How Do Investors Set Business Valuations for Companies?

Investors care about business valuations just as much as the company itself cares. It’s important for both sides of the coin to have a solid understanding and respect for how a business is valued. Smart business owners should know their business inside and out, and smart investors should be weighing the opportunities and risks of any potential investment. Across the board, investors are seeing a general slowdown and a return to heavily focusing on valuations. We’ve actually been seeing a 25%-30% drop in valuations at the seed stage. That all comes down to business valuations. 

Know Your Worth

If you are looking to raise capital for your startup, regardless of the industry, you must have an idea of what your company is worth. It helps you be a smarter business leader, and it also answers questions from investors before they even have to ask. You can find free data from sites like AngelList or Pitchbook to help you get started. 

Startups Are Tricky

Startups especially are hard to value accurately, mainly because they don’t have operating income, or may not even have a go-to-market product yet. We all know there are a lot of costs that go into getting to market, and if you’re needing capital to start, it’s hard to know how to value your business when that product is not quite ready yet. Despite overall trends, this may mean you’ll get very different feedback on the valuation for your company from different firms.

Good Ideas Don’t Always Equate with High Value

Business valuation can be hard because if your idea is your baby, you may think it’s the next best thing since sliced bread. However, you also need a solid business to support your idea. If the basics of the business aren’t there for a profit, your idea may not be quite ready to be valued at what you “think” it is. It’s vital to leave your emotions at the door and approach your business valuation pragmatically. At the end of the day, you’re trying to build something much bigger, so getting hung up on small variations in valuation early on may not matter all that much.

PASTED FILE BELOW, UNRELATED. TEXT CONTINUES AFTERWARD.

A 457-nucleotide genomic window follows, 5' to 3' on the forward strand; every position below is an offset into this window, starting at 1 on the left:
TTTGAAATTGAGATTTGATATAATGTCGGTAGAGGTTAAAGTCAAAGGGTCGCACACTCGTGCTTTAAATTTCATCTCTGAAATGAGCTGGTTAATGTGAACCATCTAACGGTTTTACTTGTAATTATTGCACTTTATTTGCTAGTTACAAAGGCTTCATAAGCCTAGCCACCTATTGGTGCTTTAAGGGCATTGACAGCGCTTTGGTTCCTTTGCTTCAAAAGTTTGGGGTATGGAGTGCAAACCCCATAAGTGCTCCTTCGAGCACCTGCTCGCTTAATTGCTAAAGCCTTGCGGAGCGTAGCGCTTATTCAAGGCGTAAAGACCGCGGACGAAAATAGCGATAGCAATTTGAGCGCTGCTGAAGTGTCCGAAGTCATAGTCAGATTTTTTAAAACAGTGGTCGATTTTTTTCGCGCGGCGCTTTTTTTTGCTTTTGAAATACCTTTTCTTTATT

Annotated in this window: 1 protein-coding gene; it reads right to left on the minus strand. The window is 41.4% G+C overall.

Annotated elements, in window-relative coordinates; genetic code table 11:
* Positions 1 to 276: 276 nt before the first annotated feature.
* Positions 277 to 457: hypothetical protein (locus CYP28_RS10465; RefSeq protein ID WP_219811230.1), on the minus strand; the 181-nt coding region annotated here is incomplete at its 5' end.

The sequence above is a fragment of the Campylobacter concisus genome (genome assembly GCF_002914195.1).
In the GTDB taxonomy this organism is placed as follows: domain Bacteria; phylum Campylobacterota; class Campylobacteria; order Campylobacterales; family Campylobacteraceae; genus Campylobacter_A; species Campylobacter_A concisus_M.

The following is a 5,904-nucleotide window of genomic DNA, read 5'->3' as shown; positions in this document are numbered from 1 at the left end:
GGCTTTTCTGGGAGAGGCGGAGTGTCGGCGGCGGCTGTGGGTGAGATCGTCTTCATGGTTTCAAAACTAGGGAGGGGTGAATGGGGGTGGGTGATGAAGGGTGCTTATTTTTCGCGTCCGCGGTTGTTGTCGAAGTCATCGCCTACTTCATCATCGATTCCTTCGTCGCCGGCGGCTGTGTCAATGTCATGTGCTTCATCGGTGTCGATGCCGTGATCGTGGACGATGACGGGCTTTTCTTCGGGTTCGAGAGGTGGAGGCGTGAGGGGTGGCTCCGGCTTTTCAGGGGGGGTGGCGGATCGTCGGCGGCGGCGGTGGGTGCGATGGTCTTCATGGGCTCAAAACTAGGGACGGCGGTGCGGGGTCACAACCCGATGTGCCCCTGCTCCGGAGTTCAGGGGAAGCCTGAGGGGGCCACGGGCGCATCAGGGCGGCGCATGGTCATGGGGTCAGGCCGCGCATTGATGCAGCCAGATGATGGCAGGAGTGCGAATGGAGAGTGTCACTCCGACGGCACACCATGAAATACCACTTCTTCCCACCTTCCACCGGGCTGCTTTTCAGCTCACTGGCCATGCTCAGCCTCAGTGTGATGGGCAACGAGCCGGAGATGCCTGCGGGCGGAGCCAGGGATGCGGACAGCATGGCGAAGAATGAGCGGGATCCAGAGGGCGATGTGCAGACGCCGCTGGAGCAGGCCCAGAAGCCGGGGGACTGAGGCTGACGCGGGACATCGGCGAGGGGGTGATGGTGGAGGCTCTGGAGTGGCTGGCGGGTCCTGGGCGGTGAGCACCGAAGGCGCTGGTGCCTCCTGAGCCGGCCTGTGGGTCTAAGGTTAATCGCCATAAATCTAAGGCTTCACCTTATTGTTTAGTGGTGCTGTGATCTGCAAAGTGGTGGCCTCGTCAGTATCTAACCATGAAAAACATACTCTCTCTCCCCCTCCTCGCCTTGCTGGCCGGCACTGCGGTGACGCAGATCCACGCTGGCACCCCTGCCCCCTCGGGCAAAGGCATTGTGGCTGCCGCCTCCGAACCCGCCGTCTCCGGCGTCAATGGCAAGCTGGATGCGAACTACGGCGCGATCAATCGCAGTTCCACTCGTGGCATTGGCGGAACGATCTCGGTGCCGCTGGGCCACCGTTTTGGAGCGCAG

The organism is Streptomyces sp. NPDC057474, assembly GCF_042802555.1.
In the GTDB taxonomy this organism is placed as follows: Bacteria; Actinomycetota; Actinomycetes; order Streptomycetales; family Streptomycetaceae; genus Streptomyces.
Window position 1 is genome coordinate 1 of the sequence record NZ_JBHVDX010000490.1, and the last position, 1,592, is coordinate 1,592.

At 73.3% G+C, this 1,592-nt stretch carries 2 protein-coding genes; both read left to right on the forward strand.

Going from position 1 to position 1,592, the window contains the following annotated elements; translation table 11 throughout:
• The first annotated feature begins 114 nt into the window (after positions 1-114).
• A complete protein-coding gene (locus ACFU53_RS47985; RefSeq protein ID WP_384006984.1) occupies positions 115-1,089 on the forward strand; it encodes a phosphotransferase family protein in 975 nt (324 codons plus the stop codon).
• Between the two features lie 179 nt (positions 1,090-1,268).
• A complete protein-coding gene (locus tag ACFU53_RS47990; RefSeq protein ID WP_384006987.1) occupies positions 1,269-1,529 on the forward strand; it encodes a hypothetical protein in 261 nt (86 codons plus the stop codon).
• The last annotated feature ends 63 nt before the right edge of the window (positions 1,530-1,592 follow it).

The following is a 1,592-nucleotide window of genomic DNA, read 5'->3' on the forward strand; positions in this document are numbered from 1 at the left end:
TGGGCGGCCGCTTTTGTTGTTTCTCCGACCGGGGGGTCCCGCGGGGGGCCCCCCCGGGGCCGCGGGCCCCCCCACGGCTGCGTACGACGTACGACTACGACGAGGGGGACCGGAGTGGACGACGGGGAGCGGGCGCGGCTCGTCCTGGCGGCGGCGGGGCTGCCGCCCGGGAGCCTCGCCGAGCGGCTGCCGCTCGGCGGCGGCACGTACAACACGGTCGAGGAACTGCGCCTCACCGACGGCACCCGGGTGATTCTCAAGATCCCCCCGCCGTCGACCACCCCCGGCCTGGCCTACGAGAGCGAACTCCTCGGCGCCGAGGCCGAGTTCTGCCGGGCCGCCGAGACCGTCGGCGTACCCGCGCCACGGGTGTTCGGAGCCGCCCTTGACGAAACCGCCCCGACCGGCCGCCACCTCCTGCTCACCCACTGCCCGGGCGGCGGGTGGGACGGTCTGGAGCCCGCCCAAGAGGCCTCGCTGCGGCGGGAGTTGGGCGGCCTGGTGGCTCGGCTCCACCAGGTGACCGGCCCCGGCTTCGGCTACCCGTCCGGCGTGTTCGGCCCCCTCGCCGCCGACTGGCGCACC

Factors VC Investors will Consider:

Market Multiple: This is a common approach and is based on comparing the company against recent acquisitions of comparable/similar companies. It gives a good idea of what the market is willing to pay in any given season. VCs will use this mainly for doing competitive analysis to give them a good idea of what’s going on in your industry/type of company. However, if your company is a unicorn of an idea, it may be difficult to find comparables. 

Valuation by Stage: This approach is typically set by investors and is based on the venture’s stage of development. The further along a company is in development, the lower the risk and higher the value. 

As you consider the common approaches to business valuation above, you will notice flaws with each. None is truly a perfect way to set the value of a business. None truly embraces the unique solution each company brings to the table. So, it’s easy to see why there are so many intangibles that come into business investing that are often based on experience and knowledge of the industry. That’s a big reason why Sentiero focuses on tech companies utilizing AI and data. We know this space well; we know the opportunities, needs, and risks. We can bring a mathematical approach to how we value a business, but we also bring subjective factors into how we value an opportunity as well. It’s truly an art and a science!